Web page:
Albert Einstein once said: “Science is a wonderful thing if one does not have to earn one’s living at it.” I think this is what he meant.
Yesterdays front cover of the Daily Express was sporting the headline that now, even dieting can bring you cancer. We’ve seen in recent years how everything from talking on the phone to playing with your kids could give you cancer, but joking aside, this is just silly. Some survey done across some people found out something, and ‘therefore’ dieters are now at a greater risk of Cancer, all be it not before they’ve bought their Daily Express. Now, I accept, that low fat dieting taken to the extreme is obviously dangerous, but throw in the word ‘cancer’, and heads start turning.
What we’ve seen through recent history, is that if you want to bring about change, writing to your MP and staging a demonstration is probably the least effective way to do it. Look at the strikes of the 70’s. Did the workers all get the higher pay, more holiday and better working conditions they so religously campaigned for? No, they all got fired! Yet if people want to stop the opening of, say, a new factory somewhere, all they have to do is ‘prove’ it could make somebody terminally ill, or that it could kill some one of a kind slug that has nested there for millions of years, or that it might make the landscape look ugly. No, far more effective is to ‘prove’ in some way shape or form, that something, if not acted upon, could cause the PM to loose the next election.
If the teachers really want to keep their pensions in tact, all they have to do is prove that if they have to work till they’re 70, and get less money afterwards, then they’ll have a higher chance of developing cancer later in life.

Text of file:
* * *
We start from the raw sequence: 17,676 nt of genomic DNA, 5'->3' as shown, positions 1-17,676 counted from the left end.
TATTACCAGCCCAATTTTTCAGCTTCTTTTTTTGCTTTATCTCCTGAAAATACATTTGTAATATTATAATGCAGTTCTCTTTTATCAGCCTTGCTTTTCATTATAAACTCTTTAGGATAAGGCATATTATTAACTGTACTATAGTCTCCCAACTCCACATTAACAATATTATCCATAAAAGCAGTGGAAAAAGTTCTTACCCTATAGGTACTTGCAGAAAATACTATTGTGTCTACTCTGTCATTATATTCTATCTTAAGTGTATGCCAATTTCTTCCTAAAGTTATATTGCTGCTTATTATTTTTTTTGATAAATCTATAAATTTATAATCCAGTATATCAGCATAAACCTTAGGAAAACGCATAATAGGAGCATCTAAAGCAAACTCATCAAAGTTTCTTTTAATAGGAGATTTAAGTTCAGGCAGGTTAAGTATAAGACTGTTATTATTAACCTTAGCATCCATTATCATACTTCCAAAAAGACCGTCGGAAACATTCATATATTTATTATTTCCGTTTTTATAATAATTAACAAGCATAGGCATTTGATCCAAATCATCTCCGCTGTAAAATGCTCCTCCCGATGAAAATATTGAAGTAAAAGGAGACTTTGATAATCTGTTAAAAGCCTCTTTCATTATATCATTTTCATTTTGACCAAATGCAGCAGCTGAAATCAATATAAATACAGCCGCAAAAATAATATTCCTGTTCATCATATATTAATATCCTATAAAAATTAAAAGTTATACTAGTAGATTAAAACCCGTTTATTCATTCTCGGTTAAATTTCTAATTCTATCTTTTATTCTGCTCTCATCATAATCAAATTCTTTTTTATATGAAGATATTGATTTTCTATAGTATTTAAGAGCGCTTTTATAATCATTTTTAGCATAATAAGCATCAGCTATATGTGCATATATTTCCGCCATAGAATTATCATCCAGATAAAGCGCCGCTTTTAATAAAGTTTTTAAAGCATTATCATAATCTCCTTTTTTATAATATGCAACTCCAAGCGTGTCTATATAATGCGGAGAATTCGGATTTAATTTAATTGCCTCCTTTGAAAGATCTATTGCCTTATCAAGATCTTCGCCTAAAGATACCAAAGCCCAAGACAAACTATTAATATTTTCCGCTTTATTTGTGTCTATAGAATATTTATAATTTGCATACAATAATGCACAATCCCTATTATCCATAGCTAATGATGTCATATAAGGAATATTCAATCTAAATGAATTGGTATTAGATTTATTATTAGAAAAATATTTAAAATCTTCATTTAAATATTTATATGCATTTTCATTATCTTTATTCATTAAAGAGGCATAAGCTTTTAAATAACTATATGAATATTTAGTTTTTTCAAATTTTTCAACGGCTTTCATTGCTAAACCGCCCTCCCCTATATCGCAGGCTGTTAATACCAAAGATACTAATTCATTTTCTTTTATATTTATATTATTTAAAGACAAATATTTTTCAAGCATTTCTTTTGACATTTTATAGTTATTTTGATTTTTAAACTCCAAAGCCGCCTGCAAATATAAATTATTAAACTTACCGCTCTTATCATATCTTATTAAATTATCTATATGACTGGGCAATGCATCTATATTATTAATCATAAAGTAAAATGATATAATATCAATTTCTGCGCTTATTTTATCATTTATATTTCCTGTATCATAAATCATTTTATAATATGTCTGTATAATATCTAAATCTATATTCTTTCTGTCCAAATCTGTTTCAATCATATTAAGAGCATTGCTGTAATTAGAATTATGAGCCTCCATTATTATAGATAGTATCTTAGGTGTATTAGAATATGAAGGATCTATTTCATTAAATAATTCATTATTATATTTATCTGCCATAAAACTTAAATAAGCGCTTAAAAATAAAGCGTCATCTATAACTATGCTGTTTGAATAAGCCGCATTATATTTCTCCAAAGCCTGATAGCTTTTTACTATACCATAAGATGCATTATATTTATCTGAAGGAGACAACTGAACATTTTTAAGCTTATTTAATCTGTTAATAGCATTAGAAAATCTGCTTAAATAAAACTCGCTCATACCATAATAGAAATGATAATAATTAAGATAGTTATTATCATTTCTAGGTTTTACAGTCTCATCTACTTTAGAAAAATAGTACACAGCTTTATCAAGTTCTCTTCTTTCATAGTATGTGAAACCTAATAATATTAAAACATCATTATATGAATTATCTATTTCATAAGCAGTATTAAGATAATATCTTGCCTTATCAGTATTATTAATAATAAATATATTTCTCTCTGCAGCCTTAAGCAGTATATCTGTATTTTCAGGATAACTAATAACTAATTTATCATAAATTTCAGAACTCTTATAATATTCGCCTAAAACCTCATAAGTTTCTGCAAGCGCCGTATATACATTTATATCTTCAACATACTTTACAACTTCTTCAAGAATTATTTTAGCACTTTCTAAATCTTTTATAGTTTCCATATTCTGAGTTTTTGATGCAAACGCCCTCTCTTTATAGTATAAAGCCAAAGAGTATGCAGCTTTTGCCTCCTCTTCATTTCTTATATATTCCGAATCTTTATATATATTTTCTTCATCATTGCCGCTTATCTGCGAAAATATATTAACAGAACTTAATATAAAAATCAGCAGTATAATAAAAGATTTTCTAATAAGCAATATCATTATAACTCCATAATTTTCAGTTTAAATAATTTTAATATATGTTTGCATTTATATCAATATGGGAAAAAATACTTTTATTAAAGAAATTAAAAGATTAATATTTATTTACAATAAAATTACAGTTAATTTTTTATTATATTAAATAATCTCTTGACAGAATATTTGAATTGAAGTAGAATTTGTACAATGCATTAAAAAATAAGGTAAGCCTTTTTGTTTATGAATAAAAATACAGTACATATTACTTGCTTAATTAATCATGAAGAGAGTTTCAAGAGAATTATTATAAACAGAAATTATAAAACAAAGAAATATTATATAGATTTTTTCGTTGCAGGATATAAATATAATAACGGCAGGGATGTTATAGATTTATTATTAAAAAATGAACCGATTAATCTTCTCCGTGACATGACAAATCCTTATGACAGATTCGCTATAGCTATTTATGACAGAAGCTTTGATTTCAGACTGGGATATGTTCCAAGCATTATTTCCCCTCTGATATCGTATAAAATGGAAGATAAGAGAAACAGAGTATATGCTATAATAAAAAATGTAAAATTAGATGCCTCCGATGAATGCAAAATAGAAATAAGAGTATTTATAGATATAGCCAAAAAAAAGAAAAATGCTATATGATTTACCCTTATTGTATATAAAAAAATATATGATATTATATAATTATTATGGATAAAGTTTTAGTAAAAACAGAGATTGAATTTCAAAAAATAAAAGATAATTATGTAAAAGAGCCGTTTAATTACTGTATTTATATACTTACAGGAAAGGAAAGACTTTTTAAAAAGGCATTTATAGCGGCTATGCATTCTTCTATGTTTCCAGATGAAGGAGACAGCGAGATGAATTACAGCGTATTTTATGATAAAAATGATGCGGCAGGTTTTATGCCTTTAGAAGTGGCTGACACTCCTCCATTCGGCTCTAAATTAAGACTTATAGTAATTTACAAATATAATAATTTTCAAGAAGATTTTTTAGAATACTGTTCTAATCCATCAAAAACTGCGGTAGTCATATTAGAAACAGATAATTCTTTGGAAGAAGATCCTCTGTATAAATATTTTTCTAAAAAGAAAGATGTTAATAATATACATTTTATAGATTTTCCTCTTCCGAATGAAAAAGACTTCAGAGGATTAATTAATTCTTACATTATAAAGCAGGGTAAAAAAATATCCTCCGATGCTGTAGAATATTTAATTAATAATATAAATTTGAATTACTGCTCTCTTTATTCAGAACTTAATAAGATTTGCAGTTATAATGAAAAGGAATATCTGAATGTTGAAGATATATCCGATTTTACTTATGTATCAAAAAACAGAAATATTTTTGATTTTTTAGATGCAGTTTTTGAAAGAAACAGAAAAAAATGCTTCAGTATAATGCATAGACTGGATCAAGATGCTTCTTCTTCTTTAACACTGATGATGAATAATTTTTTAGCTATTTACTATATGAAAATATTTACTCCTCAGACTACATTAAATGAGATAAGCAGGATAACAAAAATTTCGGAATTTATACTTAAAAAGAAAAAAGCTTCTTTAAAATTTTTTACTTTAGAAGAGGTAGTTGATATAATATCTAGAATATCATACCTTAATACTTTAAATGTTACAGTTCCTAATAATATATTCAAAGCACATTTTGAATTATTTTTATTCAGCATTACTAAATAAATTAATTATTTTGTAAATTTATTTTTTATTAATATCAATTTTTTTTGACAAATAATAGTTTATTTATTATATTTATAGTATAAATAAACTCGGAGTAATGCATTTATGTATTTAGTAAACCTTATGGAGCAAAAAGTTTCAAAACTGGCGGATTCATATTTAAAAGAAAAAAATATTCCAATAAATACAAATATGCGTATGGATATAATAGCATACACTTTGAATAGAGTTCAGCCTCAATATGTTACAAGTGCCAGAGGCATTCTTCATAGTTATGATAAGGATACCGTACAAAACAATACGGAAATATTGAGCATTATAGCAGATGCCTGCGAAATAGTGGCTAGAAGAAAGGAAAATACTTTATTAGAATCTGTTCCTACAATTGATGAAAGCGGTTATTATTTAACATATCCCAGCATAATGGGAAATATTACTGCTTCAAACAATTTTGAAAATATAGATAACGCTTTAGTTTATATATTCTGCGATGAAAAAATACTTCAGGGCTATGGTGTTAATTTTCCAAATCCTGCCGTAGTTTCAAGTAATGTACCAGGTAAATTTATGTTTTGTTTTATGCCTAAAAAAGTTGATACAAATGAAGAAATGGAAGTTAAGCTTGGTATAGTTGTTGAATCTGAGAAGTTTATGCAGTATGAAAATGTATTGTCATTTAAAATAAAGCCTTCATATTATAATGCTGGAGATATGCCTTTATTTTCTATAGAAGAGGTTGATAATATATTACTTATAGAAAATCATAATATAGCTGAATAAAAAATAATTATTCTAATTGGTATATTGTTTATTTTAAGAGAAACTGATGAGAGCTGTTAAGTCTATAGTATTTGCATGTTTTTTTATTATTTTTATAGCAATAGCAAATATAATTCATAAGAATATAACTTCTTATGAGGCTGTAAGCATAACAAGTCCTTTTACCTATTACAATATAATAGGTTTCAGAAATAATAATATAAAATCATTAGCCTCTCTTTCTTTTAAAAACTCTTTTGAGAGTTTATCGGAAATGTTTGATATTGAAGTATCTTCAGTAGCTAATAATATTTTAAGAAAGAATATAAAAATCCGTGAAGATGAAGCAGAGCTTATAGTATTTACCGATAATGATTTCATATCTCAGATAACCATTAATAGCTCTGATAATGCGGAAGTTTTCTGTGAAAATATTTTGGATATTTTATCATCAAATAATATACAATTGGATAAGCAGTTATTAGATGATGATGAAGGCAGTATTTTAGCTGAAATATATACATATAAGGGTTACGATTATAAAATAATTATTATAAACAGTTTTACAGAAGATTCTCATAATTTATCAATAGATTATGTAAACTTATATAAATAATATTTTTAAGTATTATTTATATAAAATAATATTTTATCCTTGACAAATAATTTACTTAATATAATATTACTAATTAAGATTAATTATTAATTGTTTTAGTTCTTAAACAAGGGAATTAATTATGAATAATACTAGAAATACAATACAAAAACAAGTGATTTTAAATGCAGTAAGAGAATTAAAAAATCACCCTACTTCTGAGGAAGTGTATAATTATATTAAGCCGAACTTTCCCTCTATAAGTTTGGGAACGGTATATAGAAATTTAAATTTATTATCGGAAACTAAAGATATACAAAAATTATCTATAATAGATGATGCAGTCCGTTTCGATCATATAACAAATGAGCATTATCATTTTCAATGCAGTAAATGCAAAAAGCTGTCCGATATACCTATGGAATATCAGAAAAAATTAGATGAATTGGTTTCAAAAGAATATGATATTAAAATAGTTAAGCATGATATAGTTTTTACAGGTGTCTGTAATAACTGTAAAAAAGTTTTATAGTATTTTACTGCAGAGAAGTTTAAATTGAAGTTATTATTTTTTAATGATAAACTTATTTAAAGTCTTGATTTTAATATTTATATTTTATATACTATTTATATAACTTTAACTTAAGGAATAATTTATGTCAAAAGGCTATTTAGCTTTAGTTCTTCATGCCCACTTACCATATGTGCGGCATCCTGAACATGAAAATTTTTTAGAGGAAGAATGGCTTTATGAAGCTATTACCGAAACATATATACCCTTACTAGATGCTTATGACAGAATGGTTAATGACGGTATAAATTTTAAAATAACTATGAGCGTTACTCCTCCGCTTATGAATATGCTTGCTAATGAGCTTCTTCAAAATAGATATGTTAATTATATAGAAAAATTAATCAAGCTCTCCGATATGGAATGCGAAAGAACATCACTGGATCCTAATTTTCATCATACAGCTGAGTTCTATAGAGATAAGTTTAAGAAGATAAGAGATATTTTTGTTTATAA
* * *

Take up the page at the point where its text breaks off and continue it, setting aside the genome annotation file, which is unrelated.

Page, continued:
In my opinion, the problem is, that we have loads of graduate scientists who want to get out and make a name for themselves, and, as with it seems everyone in Britain, find a quick short cut to fame and fortune. But if we’re not careful, we might just find ourselves chasing our tails, in a battle against everything that could be bad for somebody’s health. Science these days isn’t as much about finding out facts, as it is devising sensational theories for other scientists and governments to look through and see which ones will bring the highest revenues in the forthcoming year.
Here’s my solution: the devil makes work for idle scientists, so all we’ve got to do, is give them something to do. I think here, the music industry could teach us a lesson. With Britains 10,000 wannabe celebrities, Simon Cowell came along, put them all against each other, and then financed the winner to have a season of fame, before quietly disappearing from the scene. Let’s do the same with scientists. Let’s take all these freshly graduated scientists, with their theories that they’ll go to any length to publish, and put them against each other in a TV show competition. At the last round, the public can text in their votes, and the revenues from that can be the winnings, and the pay off for the scientist to do mankind a favour and keep his research to himself.
It is said, that it takes consistency in all experiments to corroborate, but not prove, a physical theory. It takes only one valid contrary experiment to disprove a theory. Or at least it did, until last week a scientist in Reading published a report to the contrary.